[120] Outcomes of Invasive Breast Cancer after Neoadjuvant Therapy and Its Association with Molecular Profiles

Jamie Boone, Ossama W Tawfik, Fang Fan. University of Kansas Medical Center, Kansas City, KS

Background: The clinical implications of the molecular profile and response to neoadjuvant chemotherapy (NACT) of invasive breast carcinoma and its association with outcome are still being defined. This study is designed to collect outcome data on breast cancer patients with invasive breast carcinoma treated with neoadjuvant chemotherapy.
Design: We retrospectively identified 84 cases of biopsy proven invasive breast carcinoma treated with NACT from 2007 to 2011 at our medical center. The tumor biomarker profile [including estrogen receptor (ER), progesterone receptor (PgR), human epidermal growth factor receptor 2 (Her2) and Ki-67], pathological response, and patient follow-up data were recorded. Tumor response was divided into complete pathologic response (pCR, no residual invasive tumor identified), partial response (PR, residual invasive cancer identified), and no response (NR, no change in tumor size/cellularity).
Results: Among these 84 cases, 21 had NR, 46 had PR and 17 had pCR. While the majority of tumors with NR (67%) and PR (52%) were ER+/PgR±/Her2-, the majority of tumors with pCR (70%) were ER-/PgR-/Her2-. Ki-67 was not associated with tumor response. With follow-up time of 6-60 months (average 31 months), the NR group had 5 cases of recurrence (average time of 12.6 months before recurrence) and 3 cases of death or hospice enrollment (average time of 19.3 before death/hospice); the PR group had 10 cases of recurrence (average time of 20.7 months before recurrence) and 7 cases of death or hospice enrollment (average time of 32.7 months before death/hospice); and the pCR had no cases of recurrence or death. Cases of recurrence and death did not show a correlation with a specific biomarker profile.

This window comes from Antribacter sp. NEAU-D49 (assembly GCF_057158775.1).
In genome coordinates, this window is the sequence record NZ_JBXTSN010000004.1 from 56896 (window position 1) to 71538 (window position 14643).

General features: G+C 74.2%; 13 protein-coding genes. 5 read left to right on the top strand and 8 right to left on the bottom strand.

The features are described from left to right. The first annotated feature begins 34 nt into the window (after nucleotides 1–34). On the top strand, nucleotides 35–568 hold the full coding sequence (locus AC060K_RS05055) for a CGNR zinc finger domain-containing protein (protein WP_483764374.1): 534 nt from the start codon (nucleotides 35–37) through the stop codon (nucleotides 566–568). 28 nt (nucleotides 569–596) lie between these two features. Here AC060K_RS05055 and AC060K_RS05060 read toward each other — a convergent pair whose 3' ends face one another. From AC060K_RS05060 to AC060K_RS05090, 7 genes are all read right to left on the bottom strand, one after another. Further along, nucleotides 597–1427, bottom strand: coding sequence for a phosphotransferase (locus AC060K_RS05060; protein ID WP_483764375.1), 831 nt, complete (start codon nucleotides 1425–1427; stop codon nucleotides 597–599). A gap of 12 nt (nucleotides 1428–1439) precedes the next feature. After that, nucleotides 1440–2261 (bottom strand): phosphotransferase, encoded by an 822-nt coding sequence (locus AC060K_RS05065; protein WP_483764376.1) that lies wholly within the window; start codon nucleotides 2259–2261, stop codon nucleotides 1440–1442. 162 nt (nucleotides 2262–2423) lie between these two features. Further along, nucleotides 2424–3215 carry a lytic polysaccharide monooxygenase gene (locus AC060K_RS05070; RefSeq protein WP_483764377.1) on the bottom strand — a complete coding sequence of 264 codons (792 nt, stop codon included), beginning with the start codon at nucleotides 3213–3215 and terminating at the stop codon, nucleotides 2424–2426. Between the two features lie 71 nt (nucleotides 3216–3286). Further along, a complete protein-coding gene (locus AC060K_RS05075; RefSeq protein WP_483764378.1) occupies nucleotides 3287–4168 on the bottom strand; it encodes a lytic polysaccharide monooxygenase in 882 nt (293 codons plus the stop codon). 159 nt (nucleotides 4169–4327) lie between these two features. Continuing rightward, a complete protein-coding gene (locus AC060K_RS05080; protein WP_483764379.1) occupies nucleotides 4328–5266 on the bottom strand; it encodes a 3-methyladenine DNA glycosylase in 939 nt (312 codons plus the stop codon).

Conclusions: Tumor biomarker profile is a large predictor of response to neoadjuvant chemotherapy. pCR is associated with a better prognosis as compared to PR and NR groups in terms of tumor recurrence and survival. In the PR and NR groups, no specific biomarker profile is identified in association with tumor recurrence or death. Further molecular studies in these groups of patients are necessary to identify additional predictive/prognostic factors.
Category: Breast

Wednesday, March 6, 2013 9:30 AM

Poster Session V # 26, Wednesday Morning


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